A large proportion of working mothers are stuck in the professional dead-end called part-time. In 2020, two-thirds of all employed mothers worked part-time. For fathers, the figure is only about 7 percent. Especially for parents of younger children, balancing work and care is a challenge. The Corona pandemic has further exacerbated the situation for women. Likewise, the pandemic made it abundantly clear that women are not only more likely than average to work part-time, but equally more likely than average to work in the low-wage sector. Women are educators or shop assistants or carers or or or. All of these are great, important and valuable jobs, but in this constellation they are all heading in one direction. Towards poverty. Women are more often at risk of poverty than men because care work is paid less than, for example, STEM professions. And there is another problem with these jobs: they cannot be done in a home office. This creates another challenge in terms of reconciling work and family life.
Out of the poverty trap
A higher share of women in tech jobs can be a solution to strengthen Europe's innovative capacity. This is the conclusion of a recent study by the consulting firm McKinsey. Because: Europe will lack around 3.9 million workers in the technology sector by 2027. In Germany alone, there will be a shortage of 780,000. It goes without saying that women in particular are needed to close this gap. But where do tech women come from?
Just as a plurality of causes is responsible for the current state of affairs, a plurality of measures is also needed to initiate a countermovement. Among other things, experts cite the dismantling of gender-specific prejudices, an expansion of childcare options and more flexible working models as suggestions. All right. All important. But these proposals do not get to the heart of the matter. The crux of the matter lies in knowledge, or more precisely in IT expertise. And that has to be learned – lifelong, with the right educational measures depending on the phase of life because only in this way can more women, including mothers, gain access to the male-dominated STEM world. A reform of the school curriculum is necessary. What is also needed is an increase in the quota of women in STEM courses through, for example, mentoring, career helpers and coaching or through innovative cooperation between schools and companies. There is a need for more orientation offers for career and study choices, as well as inspiring role models. You – or women – only want to become what you know.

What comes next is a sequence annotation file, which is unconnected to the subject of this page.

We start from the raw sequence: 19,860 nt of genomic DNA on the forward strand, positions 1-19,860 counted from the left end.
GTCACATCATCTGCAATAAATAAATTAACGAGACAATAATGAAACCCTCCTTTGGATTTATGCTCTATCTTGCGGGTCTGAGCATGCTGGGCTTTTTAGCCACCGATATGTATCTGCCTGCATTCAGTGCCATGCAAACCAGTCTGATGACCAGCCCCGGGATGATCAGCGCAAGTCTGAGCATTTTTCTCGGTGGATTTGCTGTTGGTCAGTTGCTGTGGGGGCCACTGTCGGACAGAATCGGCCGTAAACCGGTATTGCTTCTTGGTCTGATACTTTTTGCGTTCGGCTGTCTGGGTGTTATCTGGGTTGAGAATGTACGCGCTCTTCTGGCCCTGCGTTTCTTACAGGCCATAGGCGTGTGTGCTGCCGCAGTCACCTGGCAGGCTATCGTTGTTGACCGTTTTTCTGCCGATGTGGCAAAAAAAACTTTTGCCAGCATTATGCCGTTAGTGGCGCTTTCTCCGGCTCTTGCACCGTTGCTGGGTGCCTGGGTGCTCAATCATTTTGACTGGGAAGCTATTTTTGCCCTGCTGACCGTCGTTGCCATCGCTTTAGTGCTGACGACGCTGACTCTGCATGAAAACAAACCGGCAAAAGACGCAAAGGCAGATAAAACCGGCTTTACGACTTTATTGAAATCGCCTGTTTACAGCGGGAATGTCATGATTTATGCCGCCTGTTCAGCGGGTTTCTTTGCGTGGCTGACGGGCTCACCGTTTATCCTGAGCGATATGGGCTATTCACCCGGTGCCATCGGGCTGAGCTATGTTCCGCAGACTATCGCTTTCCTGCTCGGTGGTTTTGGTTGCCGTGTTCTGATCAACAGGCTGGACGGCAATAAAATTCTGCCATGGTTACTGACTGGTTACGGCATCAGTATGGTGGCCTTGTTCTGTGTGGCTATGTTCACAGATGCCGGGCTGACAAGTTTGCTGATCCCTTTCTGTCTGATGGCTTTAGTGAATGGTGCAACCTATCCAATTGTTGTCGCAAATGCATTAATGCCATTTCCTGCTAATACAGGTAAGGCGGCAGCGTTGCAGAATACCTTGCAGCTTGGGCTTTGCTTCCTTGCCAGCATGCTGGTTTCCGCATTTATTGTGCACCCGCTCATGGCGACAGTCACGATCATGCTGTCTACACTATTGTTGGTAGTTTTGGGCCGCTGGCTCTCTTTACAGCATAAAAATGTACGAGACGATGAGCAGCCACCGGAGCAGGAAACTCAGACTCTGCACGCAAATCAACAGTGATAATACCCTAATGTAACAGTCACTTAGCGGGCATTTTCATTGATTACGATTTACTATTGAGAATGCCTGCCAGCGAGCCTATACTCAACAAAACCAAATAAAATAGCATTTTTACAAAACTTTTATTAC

However, all these approaches do not promise quick help. Only one measure works in the short term: the further training of women who are available to the labour market now and immediately. This is where our Part-Time Bootcamps come in. This offer is aimed specifically at people who work part-time, want to return to work after parental leave or are planning a lateral entry into IT.
SOS: Quick help for women
Flexible. Digital. Future-proof. Our Data Part-Time Bootcamp is aimed specifically at women who want to get back into the swing of things after parental leave, at women who wish to reshape their lives professionally with courage and a zest for action. Out of the part-time constraint. Into a fulfilling, self-determined tech role. In small groups of a maximum of 15 participants, learning takes place in an individual, protected setting. So why wait when you can start a new digital career in just 26 weeks? Let's connect, let's code, women! 🌈